There was another German Christmas in 1967, a couple of years after I was married. My husband’s Army parents, as well as my own, were  stationed in Germany. My folks were in Frankfurt and his were in Kaiserslautern. The photo here shows me with Ella, my delightful mother-in-law during a visit to picturesque Garmisch in Bavaria.

I recall my daughter Heidi’s second Christmas and the Fisher-Price dollhouse Santa brought. She was old enough to appreciate it, and I can still see it because it’s on film. I was about six months pregnant with her brother at the time. And below, I have a photo taken of my kids–Heidi and Hansi–with Santa Claus around 1975.

Heidi and Hansi with Santa

Heidi and Hansi with Santa

I can’t forget the memory of the last family Christmas I spent with my parents, sister and brother. My little family—husband and two youngsters–drove from LA to San Antonio, Texas, in a spacious Plymouth; the backseat was large enough for a crib mattress, an idea I’d gotten from a TV show. I bought a harness for both kids (three years old and eight months old) and strapped them to the seat belts, so they could sleep and also crawl around. It might not be considered safe now, but nothing bad happened.

That Christmas my mother’s kidney disease was just beginning to get worse, my brother was still in college and my sister was going to junior college in Utah. Two years later my mother had left the world for good.

A few years later my sister joined us for a California taste of winter. My mother-in-law rented a cabin in the San Bernardino Mountains, which gave us a whole new perspective on the holidays. We bought a tree on the way there, a bargain since it was Christmas Eve, but then had to lug everything up countless steps to this aerie on a hill with a view of a small lake below. We did our decorating the old-fashioned way by stringing popcorn. Before we left a few days later, my kids tried out sledding for the very first time.

Dealing with my new divorce in the 1980s felt daunting, but my sister’s small family and my still single brother were supportive by joining me and my kids in Los Angeles for Christmas. Four small children and four adults filled my house with laughter, and my sister brought along the ingredients to make a lovely little gingerbread house.

Family Christmas 1981

Family Christmas 1981- Me, brother Darby, sister Tupper & kids-David, Hansi, Heidi & Heather.

A TEMPEST FROM NAPLES TO LIVORNO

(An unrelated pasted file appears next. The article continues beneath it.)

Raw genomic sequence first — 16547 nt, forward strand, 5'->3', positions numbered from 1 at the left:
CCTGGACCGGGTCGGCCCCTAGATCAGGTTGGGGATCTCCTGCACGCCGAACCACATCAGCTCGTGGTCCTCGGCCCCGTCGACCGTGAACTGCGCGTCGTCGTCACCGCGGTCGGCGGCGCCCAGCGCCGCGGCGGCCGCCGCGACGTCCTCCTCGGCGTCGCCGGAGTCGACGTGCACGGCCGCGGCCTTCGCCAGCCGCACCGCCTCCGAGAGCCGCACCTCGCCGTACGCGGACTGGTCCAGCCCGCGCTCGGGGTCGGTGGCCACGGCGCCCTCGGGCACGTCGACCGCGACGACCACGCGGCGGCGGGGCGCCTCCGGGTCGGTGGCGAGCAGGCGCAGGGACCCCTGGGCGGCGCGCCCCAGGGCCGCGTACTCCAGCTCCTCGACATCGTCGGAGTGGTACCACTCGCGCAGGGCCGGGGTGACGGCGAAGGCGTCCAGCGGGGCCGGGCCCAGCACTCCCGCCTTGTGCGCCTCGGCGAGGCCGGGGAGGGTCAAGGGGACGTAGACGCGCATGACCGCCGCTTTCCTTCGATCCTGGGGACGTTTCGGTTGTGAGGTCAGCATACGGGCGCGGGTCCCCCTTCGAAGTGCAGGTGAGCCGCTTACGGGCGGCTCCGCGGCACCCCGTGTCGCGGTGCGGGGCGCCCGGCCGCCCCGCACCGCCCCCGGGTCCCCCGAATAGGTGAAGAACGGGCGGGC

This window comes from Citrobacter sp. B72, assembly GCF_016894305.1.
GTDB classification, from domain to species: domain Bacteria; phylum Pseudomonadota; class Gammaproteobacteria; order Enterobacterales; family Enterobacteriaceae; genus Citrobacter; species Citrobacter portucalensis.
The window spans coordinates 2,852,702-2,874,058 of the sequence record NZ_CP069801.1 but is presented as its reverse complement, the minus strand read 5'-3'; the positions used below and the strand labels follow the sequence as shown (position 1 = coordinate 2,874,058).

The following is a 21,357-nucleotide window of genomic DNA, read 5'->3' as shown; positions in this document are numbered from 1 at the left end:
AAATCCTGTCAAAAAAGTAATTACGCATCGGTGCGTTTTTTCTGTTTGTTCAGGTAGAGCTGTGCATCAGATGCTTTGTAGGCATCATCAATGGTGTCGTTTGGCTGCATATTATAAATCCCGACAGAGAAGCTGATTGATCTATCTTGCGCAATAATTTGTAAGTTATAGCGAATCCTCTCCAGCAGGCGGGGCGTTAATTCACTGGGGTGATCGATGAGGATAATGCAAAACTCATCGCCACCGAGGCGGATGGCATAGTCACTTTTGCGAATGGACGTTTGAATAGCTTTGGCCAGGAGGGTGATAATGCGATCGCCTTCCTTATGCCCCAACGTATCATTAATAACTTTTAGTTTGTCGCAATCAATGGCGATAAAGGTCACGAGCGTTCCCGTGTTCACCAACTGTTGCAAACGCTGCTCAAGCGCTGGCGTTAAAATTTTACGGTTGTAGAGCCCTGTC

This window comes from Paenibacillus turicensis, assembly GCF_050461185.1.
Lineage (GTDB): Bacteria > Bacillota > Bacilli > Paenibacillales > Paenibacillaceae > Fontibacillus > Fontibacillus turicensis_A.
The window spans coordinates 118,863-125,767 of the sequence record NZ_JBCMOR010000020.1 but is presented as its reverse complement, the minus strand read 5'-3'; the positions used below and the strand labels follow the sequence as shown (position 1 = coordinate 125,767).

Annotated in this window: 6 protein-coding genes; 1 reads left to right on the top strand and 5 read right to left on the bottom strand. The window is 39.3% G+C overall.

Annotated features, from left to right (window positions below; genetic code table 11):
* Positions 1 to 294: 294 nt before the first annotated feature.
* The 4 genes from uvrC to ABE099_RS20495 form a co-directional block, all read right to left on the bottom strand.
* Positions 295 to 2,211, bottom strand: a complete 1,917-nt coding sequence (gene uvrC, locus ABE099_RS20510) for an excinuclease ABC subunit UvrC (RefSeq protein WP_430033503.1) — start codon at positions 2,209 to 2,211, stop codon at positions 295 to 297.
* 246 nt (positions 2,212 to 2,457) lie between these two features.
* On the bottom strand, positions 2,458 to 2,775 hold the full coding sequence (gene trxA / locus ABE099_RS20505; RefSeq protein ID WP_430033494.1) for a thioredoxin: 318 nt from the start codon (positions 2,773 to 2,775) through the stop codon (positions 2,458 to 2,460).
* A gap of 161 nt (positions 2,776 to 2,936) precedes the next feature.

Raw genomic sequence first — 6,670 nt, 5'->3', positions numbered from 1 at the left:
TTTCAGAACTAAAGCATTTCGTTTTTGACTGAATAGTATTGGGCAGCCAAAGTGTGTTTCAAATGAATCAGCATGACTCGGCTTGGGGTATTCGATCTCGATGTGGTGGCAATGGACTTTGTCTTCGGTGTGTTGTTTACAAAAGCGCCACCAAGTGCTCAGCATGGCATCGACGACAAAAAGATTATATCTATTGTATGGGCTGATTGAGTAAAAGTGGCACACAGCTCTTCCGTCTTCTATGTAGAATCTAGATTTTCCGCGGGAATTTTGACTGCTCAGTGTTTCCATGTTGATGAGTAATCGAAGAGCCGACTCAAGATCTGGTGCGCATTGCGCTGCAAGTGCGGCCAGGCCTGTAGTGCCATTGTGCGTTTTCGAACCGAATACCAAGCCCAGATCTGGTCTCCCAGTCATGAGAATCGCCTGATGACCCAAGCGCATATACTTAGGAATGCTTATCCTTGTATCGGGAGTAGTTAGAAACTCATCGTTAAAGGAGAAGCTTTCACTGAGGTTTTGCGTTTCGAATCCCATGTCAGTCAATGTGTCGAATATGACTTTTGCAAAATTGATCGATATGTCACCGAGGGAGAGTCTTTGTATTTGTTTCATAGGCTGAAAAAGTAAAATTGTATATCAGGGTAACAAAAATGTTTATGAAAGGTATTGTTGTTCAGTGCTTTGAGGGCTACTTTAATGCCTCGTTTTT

After the Pompeii tour, we were back onboard the Rose that afternoon and left Naples for Leghorn (Livorno in Italian) at 6 p.m. June 28, 1958. The ship tossed and turned as it fought its way north; it was our only storm during the entire cruise. A dance was planned for the teens, and my friend Diana was anxious to go since her latest boyfriend, who was the president of the Naples Teen Club, had debarked in Naples. Nature wasn’t in the mood for a party.

The dining room had finished serving when Diana came to my cabin to pick me up. The ship was already rocking, and right away, she threw up in our sink. That wasn’t the end of it, as I noted in my scrapbook: “Diana threw up five times!” When Diana returned to her family’s cabin, I went by myself to the dance and even managed to dance a few. The party soon broke up—not too many sailors among us. I was proud of my stamina and balance, and wrote: “I pulled through. How I don’t know, but I didn’t throw up once. Whew!!”

The following afternoon we docked in Leghorn; most of us were relieved to see land after the rough seas. My mother, sister Tupper, and I met Army friends from the Corps of Engineers who had been stationed in Tripoli and were now in Italy. Because of all the traveling in those days of letter writing, military people tended to stay in touch for years. The old friends took us to the Leaning Tower of Pisa before we went to a cocktail party (only for the grown-ups, of course).

“At Pisa, going up the steps to the tower was murder; I don’t know when I’ve walked up sooo many steps,” I wrote. “The steps wound around the tower. Coming down the tower really got me though.”

Pisa